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Old 2016-03-30, 14:40   #2
jasonp
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The expected performance of this is worse than that of CFRAC with the same optimizations, since at least in that case the numbers being batch factored are all of size near sqrt(N), whereas with QS the candidates grow in size.

'Early abort' is helpful in both these algorithms, since we expect a lot of small factors in relations but only a few large factors, so it would make sense to do a little sieving and reject sieve values unless only a little of the sieve value is unfactored. In that sense batch cofactorization can be seen as a memory-efficient method for avoiding having to sieve most of the traditional factor base. Making a small sieve run fast is quite easy, using a large sieve much less so.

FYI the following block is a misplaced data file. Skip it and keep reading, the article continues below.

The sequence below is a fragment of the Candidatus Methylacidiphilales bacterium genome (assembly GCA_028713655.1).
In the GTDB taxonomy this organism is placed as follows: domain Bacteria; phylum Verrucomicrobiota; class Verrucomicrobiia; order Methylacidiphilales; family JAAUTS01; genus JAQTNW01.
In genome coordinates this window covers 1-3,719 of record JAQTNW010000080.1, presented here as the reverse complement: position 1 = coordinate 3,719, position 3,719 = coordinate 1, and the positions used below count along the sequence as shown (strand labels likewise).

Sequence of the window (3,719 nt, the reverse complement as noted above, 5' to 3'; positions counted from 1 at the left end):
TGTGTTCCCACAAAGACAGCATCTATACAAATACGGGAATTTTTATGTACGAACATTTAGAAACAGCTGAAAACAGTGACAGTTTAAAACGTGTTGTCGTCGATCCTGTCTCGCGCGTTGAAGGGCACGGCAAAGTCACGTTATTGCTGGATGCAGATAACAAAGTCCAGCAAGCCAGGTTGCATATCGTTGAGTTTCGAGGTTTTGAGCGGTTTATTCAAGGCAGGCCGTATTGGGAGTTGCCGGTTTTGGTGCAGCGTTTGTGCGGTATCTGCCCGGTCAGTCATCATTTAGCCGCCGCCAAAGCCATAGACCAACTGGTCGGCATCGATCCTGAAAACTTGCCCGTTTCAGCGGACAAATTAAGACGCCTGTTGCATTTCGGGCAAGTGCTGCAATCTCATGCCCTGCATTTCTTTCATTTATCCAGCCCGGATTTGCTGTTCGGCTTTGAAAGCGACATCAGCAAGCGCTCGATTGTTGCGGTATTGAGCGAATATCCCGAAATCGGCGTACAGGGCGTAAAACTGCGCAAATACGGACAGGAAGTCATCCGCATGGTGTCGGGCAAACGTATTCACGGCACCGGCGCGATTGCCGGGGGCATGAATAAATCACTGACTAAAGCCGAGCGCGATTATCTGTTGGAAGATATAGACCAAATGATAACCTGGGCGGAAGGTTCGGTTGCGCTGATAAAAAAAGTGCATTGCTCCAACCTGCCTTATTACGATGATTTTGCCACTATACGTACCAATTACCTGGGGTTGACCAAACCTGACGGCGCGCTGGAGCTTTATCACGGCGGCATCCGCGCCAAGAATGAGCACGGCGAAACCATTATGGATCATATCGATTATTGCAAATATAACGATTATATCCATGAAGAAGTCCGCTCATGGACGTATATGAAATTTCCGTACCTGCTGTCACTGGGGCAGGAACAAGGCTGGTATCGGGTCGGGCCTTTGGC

Bernstein wrote around 2004 that it was a myth that sieving was always optimal; needless to say it was a bit controversial :)
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